One in three admit to driving with handheld phone
Laura Laker September 15 2016
The RAC’s latest survey reveals a doubling in acceptance and use of handheld phones behind the wheel in two years, as drivers realise they can “get away with it”…
The number of people driving while using handheld mobile phones has reached “epidemic proportions”, with 31 per cent of people admitting to the crime, according to research by the RAC.
The motoring organisation estimates, based on interviews of more than 1,714 drivers, that 11 million people made or received calls while driving in the last 12 months, with an estimated five million taking photos or videos behind the wheel of a moving vehicle.
The RAC says that for some, attitudes have relaxed to a worrying degree regarding mobile phone use at the wheel, while mobile phone use becomes one of drivers’ top safety concerns on the road.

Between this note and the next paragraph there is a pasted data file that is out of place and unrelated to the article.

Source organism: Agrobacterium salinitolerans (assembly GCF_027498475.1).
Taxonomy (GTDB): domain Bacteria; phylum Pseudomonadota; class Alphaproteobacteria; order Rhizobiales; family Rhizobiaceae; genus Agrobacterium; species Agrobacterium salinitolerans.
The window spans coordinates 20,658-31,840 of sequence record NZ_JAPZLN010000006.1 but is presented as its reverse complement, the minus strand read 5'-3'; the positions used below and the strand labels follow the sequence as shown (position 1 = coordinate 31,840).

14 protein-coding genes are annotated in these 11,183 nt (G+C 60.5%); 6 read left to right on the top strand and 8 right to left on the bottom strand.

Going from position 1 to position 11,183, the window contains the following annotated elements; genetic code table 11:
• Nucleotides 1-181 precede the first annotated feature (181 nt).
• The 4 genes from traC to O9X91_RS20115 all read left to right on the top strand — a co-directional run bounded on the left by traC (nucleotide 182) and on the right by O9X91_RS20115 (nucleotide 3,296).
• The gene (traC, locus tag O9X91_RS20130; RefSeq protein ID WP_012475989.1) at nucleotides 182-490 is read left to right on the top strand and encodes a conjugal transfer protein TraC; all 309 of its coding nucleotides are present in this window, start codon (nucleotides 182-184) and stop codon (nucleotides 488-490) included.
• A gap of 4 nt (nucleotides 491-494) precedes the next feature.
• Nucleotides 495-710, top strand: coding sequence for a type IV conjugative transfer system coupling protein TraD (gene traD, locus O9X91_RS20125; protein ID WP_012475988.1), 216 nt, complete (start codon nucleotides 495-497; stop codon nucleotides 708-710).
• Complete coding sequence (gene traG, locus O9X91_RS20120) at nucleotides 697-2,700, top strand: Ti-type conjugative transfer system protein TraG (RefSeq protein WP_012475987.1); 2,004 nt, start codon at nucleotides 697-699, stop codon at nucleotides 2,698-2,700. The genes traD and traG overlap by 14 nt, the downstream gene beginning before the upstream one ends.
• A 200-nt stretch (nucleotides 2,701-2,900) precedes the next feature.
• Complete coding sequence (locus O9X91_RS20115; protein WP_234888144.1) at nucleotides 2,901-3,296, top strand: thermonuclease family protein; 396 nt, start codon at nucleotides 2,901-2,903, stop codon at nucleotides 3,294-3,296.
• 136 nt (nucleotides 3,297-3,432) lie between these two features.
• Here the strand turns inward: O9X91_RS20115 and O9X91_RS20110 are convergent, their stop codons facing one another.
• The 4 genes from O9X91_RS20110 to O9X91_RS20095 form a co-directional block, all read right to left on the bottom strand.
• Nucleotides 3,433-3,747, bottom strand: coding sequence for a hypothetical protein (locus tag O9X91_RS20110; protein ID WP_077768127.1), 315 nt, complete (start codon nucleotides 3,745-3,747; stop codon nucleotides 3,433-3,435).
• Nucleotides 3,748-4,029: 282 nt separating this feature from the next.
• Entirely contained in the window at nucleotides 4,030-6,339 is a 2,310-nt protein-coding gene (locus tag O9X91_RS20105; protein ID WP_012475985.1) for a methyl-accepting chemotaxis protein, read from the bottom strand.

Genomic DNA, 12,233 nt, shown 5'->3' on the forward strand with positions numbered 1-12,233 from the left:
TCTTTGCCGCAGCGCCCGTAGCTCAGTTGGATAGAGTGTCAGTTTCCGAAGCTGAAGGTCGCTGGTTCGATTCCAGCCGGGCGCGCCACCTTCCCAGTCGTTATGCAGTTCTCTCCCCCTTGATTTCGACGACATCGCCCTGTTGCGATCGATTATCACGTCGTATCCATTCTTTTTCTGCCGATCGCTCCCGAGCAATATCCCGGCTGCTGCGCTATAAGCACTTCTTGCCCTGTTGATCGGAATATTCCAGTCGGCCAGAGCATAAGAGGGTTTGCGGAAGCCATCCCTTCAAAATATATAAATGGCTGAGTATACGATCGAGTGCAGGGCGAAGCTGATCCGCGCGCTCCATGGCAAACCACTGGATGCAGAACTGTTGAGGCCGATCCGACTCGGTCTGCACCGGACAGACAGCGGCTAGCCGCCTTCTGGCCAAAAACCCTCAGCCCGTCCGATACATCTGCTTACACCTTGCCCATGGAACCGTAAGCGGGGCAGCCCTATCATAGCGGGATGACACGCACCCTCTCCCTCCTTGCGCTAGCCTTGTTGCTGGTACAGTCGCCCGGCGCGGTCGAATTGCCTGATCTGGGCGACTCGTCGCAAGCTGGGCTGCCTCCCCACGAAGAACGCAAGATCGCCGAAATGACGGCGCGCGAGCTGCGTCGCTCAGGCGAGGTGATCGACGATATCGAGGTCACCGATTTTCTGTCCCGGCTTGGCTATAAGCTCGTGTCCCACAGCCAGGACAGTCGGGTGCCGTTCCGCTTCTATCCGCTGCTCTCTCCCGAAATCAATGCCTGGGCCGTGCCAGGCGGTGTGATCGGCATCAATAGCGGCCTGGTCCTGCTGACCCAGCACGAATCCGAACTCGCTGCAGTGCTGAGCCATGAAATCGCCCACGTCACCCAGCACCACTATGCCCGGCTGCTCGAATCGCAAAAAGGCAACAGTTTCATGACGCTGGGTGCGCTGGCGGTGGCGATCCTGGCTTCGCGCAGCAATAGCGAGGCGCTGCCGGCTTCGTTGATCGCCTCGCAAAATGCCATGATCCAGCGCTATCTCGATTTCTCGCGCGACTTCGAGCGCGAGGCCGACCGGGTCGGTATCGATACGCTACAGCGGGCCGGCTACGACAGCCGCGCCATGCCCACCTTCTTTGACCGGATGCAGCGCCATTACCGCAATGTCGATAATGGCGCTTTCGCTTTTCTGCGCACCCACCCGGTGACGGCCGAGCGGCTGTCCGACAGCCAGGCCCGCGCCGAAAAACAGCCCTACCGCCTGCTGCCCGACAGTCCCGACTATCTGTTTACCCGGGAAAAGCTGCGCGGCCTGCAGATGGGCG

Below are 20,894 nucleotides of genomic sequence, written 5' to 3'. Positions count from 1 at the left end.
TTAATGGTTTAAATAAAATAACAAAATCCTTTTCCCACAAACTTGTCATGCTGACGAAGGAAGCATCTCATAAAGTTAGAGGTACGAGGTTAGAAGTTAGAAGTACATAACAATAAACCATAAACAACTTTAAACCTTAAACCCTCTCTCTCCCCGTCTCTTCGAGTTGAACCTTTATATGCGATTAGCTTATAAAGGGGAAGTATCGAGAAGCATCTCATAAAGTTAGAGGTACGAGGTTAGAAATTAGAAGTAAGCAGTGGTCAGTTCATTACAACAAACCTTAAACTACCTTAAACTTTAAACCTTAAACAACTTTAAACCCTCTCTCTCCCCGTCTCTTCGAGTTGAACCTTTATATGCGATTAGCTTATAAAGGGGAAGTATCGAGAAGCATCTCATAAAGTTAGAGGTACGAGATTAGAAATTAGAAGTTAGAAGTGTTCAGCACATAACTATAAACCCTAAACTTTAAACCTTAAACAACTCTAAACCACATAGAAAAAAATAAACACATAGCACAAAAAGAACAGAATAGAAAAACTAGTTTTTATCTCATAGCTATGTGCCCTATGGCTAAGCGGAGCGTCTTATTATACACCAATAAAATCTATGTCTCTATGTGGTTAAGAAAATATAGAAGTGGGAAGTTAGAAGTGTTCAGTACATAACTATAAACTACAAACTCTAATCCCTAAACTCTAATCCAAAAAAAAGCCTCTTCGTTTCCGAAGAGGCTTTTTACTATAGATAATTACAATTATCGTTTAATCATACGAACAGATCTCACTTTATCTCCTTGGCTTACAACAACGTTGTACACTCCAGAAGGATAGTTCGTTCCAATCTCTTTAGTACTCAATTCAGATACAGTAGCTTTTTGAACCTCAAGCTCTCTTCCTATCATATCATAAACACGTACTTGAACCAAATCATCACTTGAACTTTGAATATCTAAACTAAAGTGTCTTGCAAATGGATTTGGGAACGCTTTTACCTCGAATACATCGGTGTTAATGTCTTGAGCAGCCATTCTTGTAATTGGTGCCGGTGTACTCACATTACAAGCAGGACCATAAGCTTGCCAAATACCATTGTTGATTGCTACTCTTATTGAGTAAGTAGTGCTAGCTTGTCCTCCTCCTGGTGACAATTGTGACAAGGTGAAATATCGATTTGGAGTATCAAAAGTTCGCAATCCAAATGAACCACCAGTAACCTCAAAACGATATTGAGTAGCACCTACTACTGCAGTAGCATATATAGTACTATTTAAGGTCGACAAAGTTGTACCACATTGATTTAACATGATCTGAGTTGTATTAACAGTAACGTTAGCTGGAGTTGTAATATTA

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The RAC puts it: “The survey of over 1,714 UK motorists, now in its 28th year, starkly reveals a perplexing paradox: motorists express frustration with other drivers using a handheld phone and say it is their number-one concern in this year’s report, despite half (49%) of drivers admitting to using their handheld phone at the wheel in stationary traffic during the last 12 months, and a third (31%) who said they have used a handheld phone to make or receive a call while actually driving. Both actions are illegal with the current penalty of a minimum £100 fine and three points on your licence.”
Meanwhile the number of people who feel it is acceptable to talk on a handheld phone and drive doubling from 7 per cent in 2014 to 14 per cent in 2016. Likewise, numbers who admit to texting, emailing or posting to social media while driving more than doubled, from 7 to 19 per cent, in the same time.
Two fifths of motorists rank the use handheld phones while driving among their top four concerns, according to the RAC. However, half of drivers admit to using a phone at the wheel in stationary traffic in the last 12months. Among reasons for doing so were that it was an emergency (23 per cent), they “needed information for their journey” (21 per cent) and that they were simply in the habit of doing so (12 per cent).
Eight per cent did it because “everyone else does it”, seven per cent because they knew they could get away with it.